Self Care For Parents: 6 Ways to Create More “Me Time” in Parenting

9 min read

My favorite form of self-care is the time I carve out just for myself. It’s “me time” that isn’t work or home-related. Maybe it’s scrolling on Instagram free of guilt, taking a walk and listening to a book, or shutting the door to my bedroom and taking a cat nap.

But creating space for this kind of self-care can be difficult for busy parents.

“I have had to fight very hard to be unapologetic about the time that I need to restore and be attentive, not only to my children and my husband and my family and friends, but also to myself,” says CNN host Laura Coates, who has two kids in elementary school and a busy career.

Many experts agree that in order for parents to be the best versions of themselves for their kids and partners, they must take care of themselves too.

“The reality is, the only way to take the best care of your family is to make sure you’re taking time to take care of yourself,” writes Dr. Whitney Casares. “Can you push through and be a martyr for the next 18 years? Probably. Will it leave you resentful and angry? Most definitely.”

Casares says prioritizing self-care needs to start from the beginning.

“Taking small chunks of time for yourself as early on as possible is one of the best ways to keep yourself from feeling trapped as a new parent,” she says. “You forget that you need a​ mental break sometimes to recharge your battery.”

But self-care needs to be a priority for it to happen. Here are 6 things I do to make space for my self-care and “me time” so I can show up as the best parent to my kids:

Self-Care For Parents: Prioritize Quality Time

Quality time means your kids have your full attention and engagement when you’re with them. You’re not distracted by your work email or by trying to multitask. And when you prioritize the quality of time over the quantity of time, it also allows you to make room for self-care and “me time.” Let’s break out the math for this one: Rather than spending 1 hour playing with your kids but being distracted the whole time, you spend 40 minutes playing with them while you’re all in, and then the other 20 minutes you can use to recharge your own batteries.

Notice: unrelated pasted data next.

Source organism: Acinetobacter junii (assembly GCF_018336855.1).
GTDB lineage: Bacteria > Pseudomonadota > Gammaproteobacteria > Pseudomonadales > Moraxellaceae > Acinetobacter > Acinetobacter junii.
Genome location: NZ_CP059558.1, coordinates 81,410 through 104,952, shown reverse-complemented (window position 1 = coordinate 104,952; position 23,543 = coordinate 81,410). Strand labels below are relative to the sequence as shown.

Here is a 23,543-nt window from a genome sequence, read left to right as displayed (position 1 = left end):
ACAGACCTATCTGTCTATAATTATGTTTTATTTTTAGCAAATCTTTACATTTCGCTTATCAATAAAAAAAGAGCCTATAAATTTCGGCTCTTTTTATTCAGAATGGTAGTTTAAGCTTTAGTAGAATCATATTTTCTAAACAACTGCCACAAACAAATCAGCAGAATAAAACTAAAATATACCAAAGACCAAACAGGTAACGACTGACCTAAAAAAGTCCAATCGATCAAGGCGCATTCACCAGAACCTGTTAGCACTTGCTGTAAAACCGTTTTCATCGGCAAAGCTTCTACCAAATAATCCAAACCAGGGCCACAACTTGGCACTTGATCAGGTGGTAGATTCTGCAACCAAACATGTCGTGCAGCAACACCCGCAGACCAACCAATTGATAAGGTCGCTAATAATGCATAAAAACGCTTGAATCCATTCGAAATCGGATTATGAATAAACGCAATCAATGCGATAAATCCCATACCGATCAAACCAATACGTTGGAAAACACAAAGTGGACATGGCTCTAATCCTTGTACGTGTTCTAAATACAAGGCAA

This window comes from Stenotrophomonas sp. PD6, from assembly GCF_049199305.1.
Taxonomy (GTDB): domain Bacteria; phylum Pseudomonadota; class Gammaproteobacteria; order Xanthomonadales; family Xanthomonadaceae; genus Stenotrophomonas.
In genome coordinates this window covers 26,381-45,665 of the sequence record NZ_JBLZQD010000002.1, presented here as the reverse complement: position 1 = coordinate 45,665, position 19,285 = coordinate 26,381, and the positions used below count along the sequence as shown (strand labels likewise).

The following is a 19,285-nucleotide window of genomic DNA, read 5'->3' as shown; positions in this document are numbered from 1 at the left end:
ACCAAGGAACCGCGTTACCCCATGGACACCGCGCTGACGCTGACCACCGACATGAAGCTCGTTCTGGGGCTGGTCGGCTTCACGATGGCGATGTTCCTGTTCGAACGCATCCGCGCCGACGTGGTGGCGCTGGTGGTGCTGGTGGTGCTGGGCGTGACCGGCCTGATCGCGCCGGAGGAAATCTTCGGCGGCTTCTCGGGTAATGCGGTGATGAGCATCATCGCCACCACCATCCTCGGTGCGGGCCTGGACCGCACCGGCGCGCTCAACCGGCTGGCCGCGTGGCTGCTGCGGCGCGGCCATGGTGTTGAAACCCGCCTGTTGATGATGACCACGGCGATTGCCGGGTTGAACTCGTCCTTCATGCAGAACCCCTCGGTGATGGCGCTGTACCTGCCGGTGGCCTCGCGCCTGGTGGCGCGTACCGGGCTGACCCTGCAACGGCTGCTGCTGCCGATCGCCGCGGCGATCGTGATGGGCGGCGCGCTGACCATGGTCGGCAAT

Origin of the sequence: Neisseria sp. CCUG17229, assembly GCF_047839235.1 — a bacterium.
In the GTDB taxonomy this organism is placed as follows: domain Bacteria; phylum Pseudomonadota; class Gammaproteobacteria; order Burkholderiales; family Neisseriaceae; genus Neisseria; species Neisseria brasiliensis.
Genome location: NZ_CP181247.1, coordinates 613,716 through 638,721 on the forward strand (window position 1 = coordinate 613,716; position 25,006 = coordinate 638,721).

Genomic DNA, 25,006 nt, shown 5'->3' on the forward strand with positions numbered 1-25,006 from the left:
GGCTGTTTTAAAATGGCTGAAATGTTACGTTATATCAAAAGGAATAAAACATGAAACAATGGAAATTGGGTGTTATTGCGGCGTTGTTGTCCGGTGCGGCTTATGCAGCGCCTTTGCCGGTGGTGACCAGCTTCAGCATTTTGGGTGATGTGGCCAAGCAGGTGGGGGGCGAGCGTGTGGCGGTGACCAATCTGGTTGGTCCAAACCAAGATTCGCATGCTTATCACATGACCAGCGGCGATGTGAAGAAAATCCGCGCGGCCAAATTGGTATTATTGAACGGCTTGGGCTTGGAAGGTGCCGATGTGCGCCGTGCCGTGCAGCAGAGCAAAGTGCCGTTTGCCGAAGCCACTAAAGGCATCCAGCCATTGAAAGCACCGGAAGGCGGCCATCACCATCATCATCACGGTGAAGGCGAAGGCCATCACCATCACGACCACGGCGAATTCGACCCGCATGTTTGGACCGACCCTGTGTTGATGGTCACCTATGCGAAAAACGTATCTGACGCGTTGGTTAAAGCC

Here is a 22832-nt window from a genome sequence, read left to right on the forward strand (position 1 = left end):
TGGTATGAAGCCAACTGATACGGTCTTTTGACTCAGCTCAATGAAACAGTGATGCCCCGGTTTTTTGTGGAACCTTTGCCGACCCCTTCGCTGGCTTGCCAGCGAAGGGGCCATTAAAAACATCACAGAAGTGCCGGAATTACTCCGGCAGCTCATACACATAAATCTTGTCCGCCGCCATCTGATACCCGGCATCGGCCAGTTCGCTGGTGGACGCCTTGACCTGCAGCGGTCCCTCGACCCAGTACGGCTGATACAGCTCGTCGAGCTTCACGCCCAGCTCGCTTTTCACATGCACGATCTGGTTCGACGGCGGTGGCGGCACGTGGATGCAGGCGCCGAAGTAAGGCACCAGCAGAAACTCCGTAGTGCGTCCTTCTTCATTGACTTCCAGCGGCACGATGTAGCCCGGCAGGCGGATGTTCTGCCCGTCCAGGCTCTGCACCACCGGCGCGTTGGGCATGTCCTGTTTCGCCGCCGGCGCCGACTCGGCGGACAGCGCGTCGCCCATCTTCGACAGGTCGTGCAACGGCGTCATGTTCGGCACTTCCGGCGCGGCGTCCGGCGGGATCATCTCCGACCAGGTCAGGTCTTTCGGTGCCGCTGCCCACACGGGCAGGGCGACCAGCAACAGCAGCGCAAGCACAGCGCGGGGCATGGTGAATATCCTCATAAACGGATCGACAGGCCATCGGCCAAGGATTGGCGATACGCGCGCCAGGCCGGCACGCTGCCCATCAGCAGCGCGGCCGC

“Many of us long for our children when they aren’t with us, and that slows us down with our other tasks and expectations,” says clinical psychologist Melanie English. “Then — when our children are with us — we think of the other things we have to do: the lingering deadline, the unfolded laundry, the dinner prep, etc. Be the best at what you are doing when you are doing that thing. You are the best worker when you are working. You are the best friend when you are with someone else, and you are the best parent when you are with your children.”

When it comes to ensuring the time with your kids is quality time, my #1 tip is: Leave your phone behind! And if you want to ensure that family meals are always quality time, then do not bring your phone to any meals with your kids. You’ll also thank your future self, because they will follow your lead when they eventually get a phone and know there is a house rule of no phones at the table.

Self-Care For Parents: Get Morning “Me Time”

I wake up one hour before the kids (in my case, 5 am) to get guaranteed “me time” in the morning. Morning alone time nourishes me far more than any attempt at evening alone time. I find I’m far less bothered by the small obstacles in life when I start the day with this intentional time and space for self-care.

One of my tricks for successfully rising early is to think about what I want to do in the morning with that “me time.” I am not tempted to roll over and go back to sleep for one more hour if I think about the book chapter I want to soak in, or the Masterclass I’ve been super excited to take (I see you Martha Stewart and I’m so in!).